Regarding allocating memory

This is a discussion on Regarding allocating memory within the C++ Programming forums, part of the General Programming Boards category; To check if a new node can be inserted, I use dynamic memory allocation so if heap is full, then ...

  1. #1
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    Regarding allocating memory

    To check if a new node can be inserted, I use dynamic memory allocation so if heap is full, then no new node returned (false returned). But if I created new node non-dynamically, it would come from the run time stack, right? But heap or run time stack, they are both just specially defined areas of memory where former requires explicity deallocation so the memory can be reused, while latter is automatic, so my ques is if I create new node non-dynamically and no memory left (which I'm sure we mean RAM), program will not compile, is that correct? Or b/c modern OS knows how to get access to secondary memory (hard drive), it'll slow down the program running, would that be correct?

    Code:
    bool front_insert(sll** head, int d)//returns TRUE if enough memory to create new node to insert into list
    {
        sll* newNode = new sll;//Q: what if I just use non-dyanmic allocated obj, then how to test if there is mem to create the new node or not?
        if ( !newNode ) return false;
        
        (*newNode).data = d;
            
        if ( !(*head) )//if empty list
        {
            (*newNode).next = NULL;
            *head = newNode;
        }
        
        else//else non-empty
        {
            (*newNode).next = *head;
            *head = newNode;
        }
        return true;
    }

  2. #2
    Registered User whiteflags's Avatar
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    Call stack - Wikipedia, the free encyclopedia
    Memory allocation does not happen at compile time at all.

    Getting something to compile that deliberately attempts to use all of the stack space is only difficult if you don't try very hard. You only have to do it without exceeding environmental limitations, which means not using too many class members, and not using huge constants to represent sizes, and things of that nature. The limits of the environment should be in a standards section somewhere. The compiler can catch those things. I'm positive the compiler can't stop you, exactly, from consuming all available stack space though. With little effort, a simple recursive function could cause stack overflow.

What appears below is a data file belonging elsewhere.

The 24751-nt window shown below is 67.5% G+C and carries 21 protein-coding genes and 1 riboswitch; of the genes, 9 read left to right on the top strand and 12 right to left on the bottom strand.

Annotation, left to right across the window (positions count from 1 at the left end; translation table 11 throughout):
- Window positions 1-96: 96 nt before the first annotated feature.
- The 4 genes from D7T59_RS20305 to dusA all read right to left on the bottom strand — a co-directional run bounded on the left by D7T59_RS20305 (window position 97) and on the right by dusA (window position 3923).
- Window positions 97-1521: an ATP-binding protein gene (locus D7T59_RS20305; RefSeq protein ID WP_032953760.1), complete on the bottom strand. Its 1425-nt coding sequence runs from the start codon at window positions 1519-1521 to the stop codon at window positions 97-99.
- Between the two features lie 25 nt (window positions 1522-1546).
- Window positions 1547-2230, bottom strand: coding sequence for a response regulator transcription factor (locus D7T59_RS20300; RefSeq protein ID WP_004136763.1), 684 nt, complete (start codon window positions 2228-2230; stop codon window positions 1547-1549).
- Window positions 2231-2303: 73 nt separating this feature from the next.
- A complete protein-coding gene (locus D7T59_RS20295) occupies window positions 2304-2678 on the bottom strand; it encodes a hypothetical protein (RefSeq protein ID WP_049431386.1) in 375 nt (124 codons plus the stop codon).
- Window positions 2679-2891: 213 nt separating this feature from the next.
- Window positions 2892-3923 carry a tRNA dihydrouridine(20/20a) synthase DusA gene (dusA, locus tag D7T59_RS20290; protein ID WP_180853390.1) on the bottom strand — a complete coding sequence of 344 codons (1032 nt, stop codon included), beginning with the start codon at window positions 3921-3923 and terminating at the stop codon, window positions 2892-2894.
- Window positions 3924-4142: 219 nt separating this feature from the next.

Modern operating systems can swap hard drive memory into RAM space. The only reason this would happen is because the computer is running low on RAM space, so one of the simple responses would be that inactive applications would have their assets placed on the hard drive while active programs should stay in memory. It is the user's responsibility to mitigate this problem by buying more RAM. I can also tell you from personal experience that the decline in computer performance completely sucks. It usually happened when I was watching long videos online and even if I was doing nothing else the machine became borderline unresponsive. It is not a way to fake more memory than what you have.

    As a programmer, you need to sort of justify owning the machine, if that is what your program needs. You better be making a state of the art game, or curing cancer, or something important.
    Last edited by whiteflags; 08-29-2012 at 07:57 PM.

  3. #3
    Algorithm Dissector iMalc's Avatar
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    You're using C++, so 'new' never* returns NULL. If there is not enough memory or the construction otherwise fails, then an exception is thrown.

    *no-throw new is something else, that I wont go into.
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